In the past year or so two companies, [me]&goji and MixMyGranola, have largely copied the success of German cereal maker mymuesli to introduce the concept of custom-made cereals to the U.S. This is certainly an innovative approach that allows consumers to design their own cereal online and then to have the finished product shipped to them in a cardboard cylinder. [me]&goji and MixMyGranola are betting their business hopes on the realization that there is a growing desire for personalization of all consumer goods and a quest by many for quality above commodification.

A couple of weeks ago I placed fairly identical orders from these two companies and have since had the opportunity to experience and compare their service and cereals. Watch for my reflections in upcoming posts.

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Wednesday, October 14, 2009

Laser branded Corn Flakes

The Internet is currently abuzz with a report (that apparently began with a Tweet) in Britain that Kellogg will soon be etching some of its Corn Flakes with the Kellogg logo as a way to stand out from either fake or generic brand knock-offs. Of course, early speculation was that this was a hoax (even though we are nowhere close to April 1st), but some credible sources such as the Telegraph and AdAge have done their homework and vouch for the story. Apparently Kellogg does have the technology and sees this as a way to strengthen the position of some of its core brands.

At minimum,  this has got people talking and interested in Kellogg's Corn Flakes. And, if it ever does get made, you can bet that they will sell tons of boxes just so people can see the special flakes.

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Tuesday, October 13, 2009

Investing in innovation

Innovation has been a regular theme on this blog as I believe that this is a necessity in an increasingly crowded breakfast cereal market.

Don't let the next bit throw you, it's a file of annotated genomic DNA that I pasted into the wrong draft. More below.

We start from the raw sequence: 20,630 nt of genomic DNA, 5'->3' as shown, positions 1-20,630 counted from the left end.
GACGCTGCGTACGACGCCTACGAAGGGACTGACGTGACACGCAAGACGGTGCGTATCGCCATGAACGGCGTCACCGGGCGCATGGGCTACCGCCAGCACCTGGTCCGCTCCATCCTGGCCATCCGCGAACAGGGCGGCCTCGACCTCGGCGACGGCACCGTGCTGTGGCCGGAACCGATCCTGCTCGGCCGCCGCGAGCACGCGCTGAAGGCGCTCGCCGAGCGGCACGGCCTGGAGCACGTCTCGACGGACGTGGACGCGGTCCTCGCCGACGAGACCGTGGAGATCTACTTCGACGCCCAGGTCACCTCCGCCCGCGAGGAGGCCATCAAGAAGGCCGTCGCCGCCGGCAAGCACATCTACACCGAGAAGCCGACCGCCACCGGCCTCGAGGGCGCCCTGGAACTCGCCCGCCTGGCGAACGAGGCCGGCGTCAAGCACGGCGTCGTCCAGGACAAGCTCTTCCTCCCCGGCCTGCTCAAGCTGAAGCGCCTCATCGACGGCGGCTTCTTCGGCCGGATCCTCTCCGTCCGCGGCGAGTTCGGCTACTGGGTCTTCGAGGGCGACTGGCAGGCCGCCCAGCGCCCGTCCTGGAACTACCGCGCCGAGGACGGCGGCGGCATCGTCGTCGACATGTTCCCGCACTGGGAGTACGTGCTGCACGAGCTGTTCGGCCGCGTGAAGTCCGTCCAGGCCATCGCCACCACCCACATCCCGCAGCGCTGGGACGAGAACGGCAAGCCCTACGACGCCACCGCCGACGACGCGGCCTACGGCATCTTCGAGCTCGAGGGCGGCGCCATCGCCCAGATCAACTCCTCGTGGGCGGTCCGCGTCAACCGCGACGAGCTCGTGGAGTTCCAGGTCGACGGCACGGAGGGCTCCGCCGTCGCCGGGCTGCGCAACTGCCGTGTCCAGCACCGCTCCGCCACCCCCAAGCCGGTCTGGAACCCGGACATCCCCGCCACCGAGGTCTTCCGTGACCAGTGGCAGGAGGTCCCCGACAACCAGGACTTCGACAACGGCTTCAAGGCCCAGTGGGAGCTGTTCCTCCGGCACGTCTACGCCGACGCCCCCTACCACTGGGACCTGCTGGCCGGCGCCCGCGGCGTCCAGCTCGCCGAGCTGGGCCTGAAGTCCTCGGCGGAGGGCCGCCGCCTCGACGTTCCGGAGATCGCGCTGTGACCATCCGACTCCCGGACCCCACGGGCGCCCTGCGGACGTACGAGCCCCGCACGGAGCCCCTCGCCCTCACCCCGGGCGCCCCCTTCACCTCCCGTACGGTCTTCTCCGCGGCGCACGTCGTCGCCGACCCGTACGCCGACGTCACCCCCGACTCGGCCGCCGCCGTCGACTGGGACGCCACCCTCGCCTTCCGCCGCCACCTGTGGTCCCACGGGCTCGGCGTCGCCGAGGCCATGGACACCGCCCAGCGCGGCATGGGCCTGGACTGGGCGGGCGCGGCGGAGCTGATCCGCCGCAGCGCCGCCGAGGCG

A couple of years ago General Mills announced the search for a partner in innovation, and it now looks like they found their soul mate, Nestle. Together the two companies have announced the formation of an "Innovation Centre"  in Switzerland as part of their Cereal Partners Worldwide joint venture. This pursuit of innovation is intended to look for ways to bring about "consumer benefits, such as improved content, as well as freshness, taste and texture."

The proof, of course, will be in the results. We'll be watching.

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Sunday, October 11, 2009

How much would you pay?

There was furor recently in Bakersfield California when a convenience store was spotted charging $12.00 for an 18-ounce box of Honey Bunches of Oats. (The normal price at most stores is less than half that). Despite the negative media attention, high prices at convenience stores is not a big surprise and certainly not illegal. But, it does raise the question: Especially in light of the current state of the economy, what is the most you'd pay for a box of cereal?


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Sunday, October 04, 2009

Hi-tech bowl

It's been awhile since I've highlighted a new bowl for cereal lovers. Here's one that is probably more fun than practical, and also educational.

The Loopa Gyroscopic Toddler Bowl is designed to be spill resistant because of its gyroscopic technology. The inner bowl is weighted and connected to two outer rings that keep it upright no matter what.

This could make breakfast even more fun for kids!

(From ThinkGeek)

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Thursday, October 01, 2009

Smart Choices?

Critics have been out in full-force the last few weeks after the introduction of the Smart Choices Program, a labeling program sponsored by large food manufacturers, including breakfast cereal companies such as Kellogg and General Mills. The Smart Choices checkmark will appear on a wide range of food items if they meet certain nutritional standards.

An obvious lightening rod for criticism are cereals, since a number of sugar-laden ones like Cocoa Krispies and Froot Loops will bear the logo. Even the FDA and the U.S. Department of Agriculture are expressing some skepticism of the program.

Obviously, this is a great marketing tool directed at confused and harried shoppers. But, in the end will the apparent low standard backfire? Today's savvy consumers are increasingly demanding much more.

(Source: New York Times)